Using Downtime to Form a Disaster Recovery Plan
With many organisations still subject to the stringent rules imposed by the government and unable to operate, facilities managers and supervisory staff are looking for ways to use their time in ways that benefit the business. While planning for re-opening is taking centre stage, it is vital that organisation consider the potential faults that could occur at anytime and use this downtime to form a disaster recovery plan, in case their boiler of chiller fails.
What to Consider
Should a temperature disaster occur, getting back up and running as fast as possible is key to continuation and achieving this relies on a well thought out disaster recovery plan. Be it a boiler, chiller, air handler or air conditioning unit, knowing where the key infrastructure is located, what systems are in place and any service history, can help a heating engineer identify and rectify the problem efficiently. Keep a file for each system that provides these details and ensure to include information about typical stock levels, periods of high and low demand and any other factors that could be impacted by a breakdown.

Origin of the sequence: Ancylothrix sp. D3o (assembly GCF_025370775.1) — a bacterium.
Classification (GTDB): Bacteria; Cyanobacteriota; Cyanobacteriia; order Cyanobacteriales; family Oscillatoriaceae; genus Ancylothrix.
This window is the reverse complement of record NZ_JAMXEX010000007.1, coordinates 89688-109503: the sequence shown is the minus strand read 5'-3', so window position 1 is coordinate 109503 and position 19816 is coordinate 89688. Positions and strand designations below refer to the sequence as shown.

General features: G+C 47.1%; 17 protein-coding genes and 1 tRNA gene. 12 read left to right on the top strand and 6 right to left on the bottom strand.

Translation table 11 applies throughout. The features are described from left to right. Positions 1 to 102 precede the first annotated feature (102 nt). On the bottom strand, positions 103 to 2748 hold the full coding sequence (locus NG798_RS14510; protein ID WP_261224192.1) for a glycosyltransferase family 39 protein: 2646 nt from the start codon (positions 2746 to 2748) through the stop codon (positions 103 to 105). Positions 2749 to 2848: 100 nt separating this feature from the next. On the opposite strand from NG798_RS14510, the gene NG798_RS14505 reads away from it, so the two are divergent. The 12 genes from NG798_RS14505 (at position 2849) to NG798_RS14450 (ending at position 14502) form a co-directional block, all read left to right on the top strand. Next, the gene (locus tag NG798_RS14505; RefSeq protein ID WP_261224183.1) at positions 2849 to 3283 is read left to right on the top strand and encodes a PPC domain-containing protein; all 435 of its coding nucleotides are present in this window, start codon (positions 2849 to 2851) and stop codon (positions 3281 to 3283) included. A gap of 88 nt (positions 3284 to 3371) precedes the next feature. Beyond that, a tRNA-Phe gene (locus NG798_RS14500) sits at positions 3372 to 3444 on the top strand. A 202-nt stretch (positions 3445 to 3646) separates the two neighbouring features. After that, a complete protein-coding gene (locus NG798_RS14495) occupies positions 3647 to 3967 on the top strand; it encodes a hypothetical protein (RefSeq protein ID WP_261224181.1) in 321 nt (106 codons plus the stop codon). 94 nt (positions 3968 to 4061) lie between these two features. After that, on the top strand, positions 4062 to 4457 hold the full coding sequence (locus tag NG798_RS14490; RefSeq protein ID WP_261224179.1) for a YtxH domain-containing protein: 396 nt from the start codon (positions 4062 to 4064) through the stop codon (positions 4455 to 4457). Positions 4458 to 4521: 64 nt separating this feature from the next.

Where chillers are employed, critical temperatures typically need to be maintained in order to prevent stock deterioration. Whether it is food or chemicals, unbalancing the climate could result in expensive losses or even cause dangerous instabilities, directly endangering staff, customers and even the buildings. When it comes to planning for disaster recovery of chiller solutions, ensure you are aware of the power sort, kW’s and critical temperatures necessary so that these can be quickly relayed.
Most business rely on a boiler of some kind to provide heating and hot water as a bare minimum requirement. Disaster recovery for boilers should also include kW’s, power and demand but also a list of processes that rely on the boiler. For example, many factory machines are ‘plumbed in’ and use hot water as part of food production, packaging sealing or steaming and this are temporarily down without the boiler.